05 May 2021
That’s not very “ladylike”: Microaggressions that harm women
13 Oct 2021 | Gudrun Ravetz
Part of BVA’s #BigConversation on microaggressions. Chair of BVA’s good workplace working group, Gudrun Ravetz, highlights a few common sayings which undermine women in our workplaces, explaining the assumptions these are based on and why they can cause harm.
Language matters and often more than we think. Words paint a picture, they start a relationship, they act as connections, and they are remembered. Words are not in themselves physical, but they can invoke reactions that can have a physical effect. Words can make us feel happy, sad, angry and so many more emotions.
Microaggressions are usually subtle forms of discrimination, but still contribute to women feeling unvalued and unwelcome in their workplace. Words can inflict a deep feeling of injustice which can feel like a physical blow; as the recipient of microaggressions you feel the hurt emotionally and physically, as the speaker you may not even be aware of what you have said.
The BVA poster highlights just a few common sayings which undermine women in our workplaces. This blog explains the assumptions these are based on, and why they can cause harm.
Why focus on women?
We know from our previous work that gender discrimination is an issue in the veterinary profession, especially for women:
- The BVA report on discrimination in the veterinary profession revealed sex discrimination to be the most common type reported
- Our motivation, satisfaction, and retention report showed that female vets experience significantly more overt gender discrimination than male vets, and less frequently experience being treated in a positive manner by their colleagues
- Our study on gender discrimination in the veterinary profession demonstrated that there are differences in how some managers perceive, treat, and pay male and female vets, which negatively affected women
- Lean In found that for 64% of women microaggressions are a workplace reality
Assumptions of traditional gender roles
Women often face questions about their family plans, including marriage and having children. Comments such as “Did you never want Children?” and “It’s impressive that you’ve had kids and a career” make assumptions based on traditional gender roles.
The idea that women should aspire to be married and have children is outdated, as is the notion that choosing to do so should affect their career. Comments like these simply reinforce the negative stereotype that having a family is a woman’s primary purpose.
Traditional views of how women should act also manifest themselves as microaggressions. For example, “She’s feisty” and “That’s not very ladylike” infer that assertiveness in women is undesirable and that women should be submissive. Personality should not be related to gender.
In general, people comment more on girls’ clothing and appearance than that of boys. Women often receive comments about their appearance, eg “You’re too pretty to worry about that” or “Why don’t you go the meeting, a pretty face might persuade them”. This suggests that the most important thing about a woman is the way that she looks, rather than her skills or expertise.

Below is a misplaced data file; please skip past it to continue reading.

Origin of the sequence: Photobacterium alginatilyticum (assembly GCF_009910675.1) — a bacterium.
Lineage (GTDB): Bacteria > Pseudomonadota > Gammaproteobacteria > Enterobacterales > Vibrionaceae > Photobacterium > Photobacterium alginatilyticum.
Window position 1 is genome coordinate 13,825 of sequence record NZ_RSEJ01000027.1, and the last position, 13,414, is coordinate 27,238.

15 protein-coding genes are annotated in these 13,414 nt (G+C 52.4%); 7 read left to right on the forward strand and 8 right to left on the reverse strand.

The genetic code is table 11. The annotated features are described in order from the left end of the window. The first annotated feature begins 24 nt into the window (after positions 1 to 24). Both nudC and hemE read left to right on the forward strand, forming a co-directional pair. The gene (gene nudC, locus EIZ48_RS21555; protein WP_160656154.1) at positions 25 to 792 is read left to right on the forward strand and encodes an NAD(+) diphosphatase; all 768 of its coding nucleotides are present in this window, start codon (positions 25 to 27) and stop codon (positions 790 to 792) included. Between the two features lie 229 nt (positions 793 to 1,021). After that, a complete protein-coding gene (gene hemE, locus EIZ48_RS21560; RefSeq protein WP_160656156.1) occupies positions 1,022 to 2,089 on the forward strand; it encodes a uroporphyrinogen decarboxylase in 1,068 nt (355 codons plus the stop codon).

Assumptions of inferiority
Some comments suggest that women are physically or intellectually incompetent, particularly in comparison to men. Examples on the poster include “Can I speak to someone more senior?” and “We need someone who is strong”.
These suggest that women couldn’t possibly occupy high status positions, reinforcing the notion that men are superior.
What can I say?
Think about the words you say before you say them – is that comment you are about to say something you’d say to anyone, regardless of whether they identify as male, female or other? If you’d change it for a different gender, then perhaps rethink it.
Does that person’s gender (or other protected characteristic) actually have any impact on the work they are doing in that moment, or in the conversation you are having? If it does, is your comment respectful or presumptuous?
Accepting we have got something wrong is hard, particularly if we didn’t intend any negativity. But accepting we got something wrong and learning is nowhere near as hard as constantly feeling rundown by words that harm. If somebody confronts something that you have said, thank them and, if appropriate, learn from them and educate yourself; now you have an opportunity to do better, speak better and be kinder and surely that is what we all want. We all get things wrong, but we can also all learn how to get it right. Collectively we need to be better and confront things we hear that we know are wrong.
The Royal College of Surgeons most recent Bulletin was dedicated to celebrating the 30 years of the Women in Surgery network. It contains some insightful articles and is free to download. One sentence really stuck out for me: The standard we walk past is the standard we accept and many of us hear and see behaviours every day which we know to be unacceptable. Microaggressions perpetuate discrimination irrespective of their intention, let’s not walk past anymore.
This blog is part of the BVA #BigConversation on microaggressions. You can download posters to help start the conversation in your workplace, or read our blogs looking at microaggressions related to:
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